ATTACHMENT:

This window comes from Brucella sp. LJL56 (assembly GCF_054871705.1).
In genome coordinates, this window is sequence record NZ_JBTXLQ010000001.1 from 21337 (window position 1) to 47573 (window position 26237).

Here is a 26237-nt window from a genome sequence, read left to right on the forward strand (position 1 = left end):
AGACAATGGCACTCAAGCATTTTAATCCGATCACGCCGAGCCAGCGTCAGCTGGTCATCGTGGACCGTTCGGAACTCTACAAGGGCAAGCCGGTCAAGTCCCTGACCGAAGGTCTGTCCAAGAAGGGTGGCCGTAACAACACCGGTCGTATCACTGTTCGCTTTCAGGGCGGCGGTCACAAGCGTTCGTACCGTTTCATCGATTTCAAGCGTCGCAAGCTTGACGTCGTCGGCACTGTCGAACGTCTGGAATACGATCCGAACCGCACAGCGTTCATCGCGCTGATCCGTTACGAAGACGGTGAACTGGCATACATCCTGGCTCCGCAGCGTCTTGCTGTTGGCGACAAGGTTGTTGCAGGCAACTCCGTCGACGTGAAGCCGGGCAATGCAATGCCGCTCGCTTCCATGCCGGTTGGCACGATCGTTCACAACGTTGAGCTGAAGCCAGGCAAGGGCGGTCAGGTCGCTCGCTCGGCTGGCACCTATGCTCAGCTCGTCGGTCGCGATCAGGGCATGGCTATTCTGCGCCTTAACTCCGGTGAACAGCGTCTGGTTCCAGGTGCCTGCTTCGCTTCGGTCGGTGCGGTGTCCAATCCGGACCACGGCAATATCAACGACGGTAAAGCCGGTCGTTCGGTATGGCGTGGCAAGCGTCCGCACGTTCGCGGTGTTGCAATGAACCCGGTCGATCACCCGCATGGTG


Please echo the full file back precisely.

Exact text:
This window comes from Brucella sp. LJL56 (assembly GCF_054871705.1).
In genome coordinates, this window is sequence record NZ_JBTXLQ010000001.1 from 21337 (window position 1) to 47573 (window position 26237).

Here is a 26237-nt window from a genome sequence, read left to right on the forward strand (position 1 = left end):
AGACAATGGCACTCAAGCATTTTAATCCGATCACGCCGAGCCAGCGTCAGCTGGTCATCGTGGACCGTTCGGAACTCTACAAGGGCAAGCCGGTCAAGTCCCTGACCGAAGGTCTGTCCAAGAAGGGTGGCCGTAACAACACCGGTCGTATCACTGTTCGCTTTCAGGGCGGCGGTCACAAGCGTTCGTACCGTTTCATCGATTTCAAGCGTCGCAAGCTTGACGTCGTCGGCACTGTCGAACGTCTGGAATACGATCCGAACCGCACAGCGTTCATCGCGCTGATCCGTTACGAAGACGGTGAACTGGCATACATCCTGGCTCCGCAGCGTCTTGCTGTTGGCGACAAGGTTGTTGCAGGCAACTCCGTCGACGTGAAGCCGGGCAATGCAATGCCGCTCGCTTCCATGCCGGTTGGCACGATCGTTCACAACGTTGAGCTGAAGCCAGGCAAGGGCGGTCAGGTCGCTCGCTCGGCTGGCACCTATGCTCAGCTCGTCGGTCGCGATCAGGGCATGGCTATTCTGCGCCTTAACTCCGGTGAACAGCGTCTGGTTCCAGGTGCCTGCTTCGCTTCGGTCGGTGCGGTGTCCAATCCGGACCACGGCAATATCAACGACGGTAAAGCCGGTCGTTCGGTATGGCGTGGCAAGCGTCCGCACGTTCGCGGTGTTGCAATGAACCCGGTCGATCACCCGCATGGTG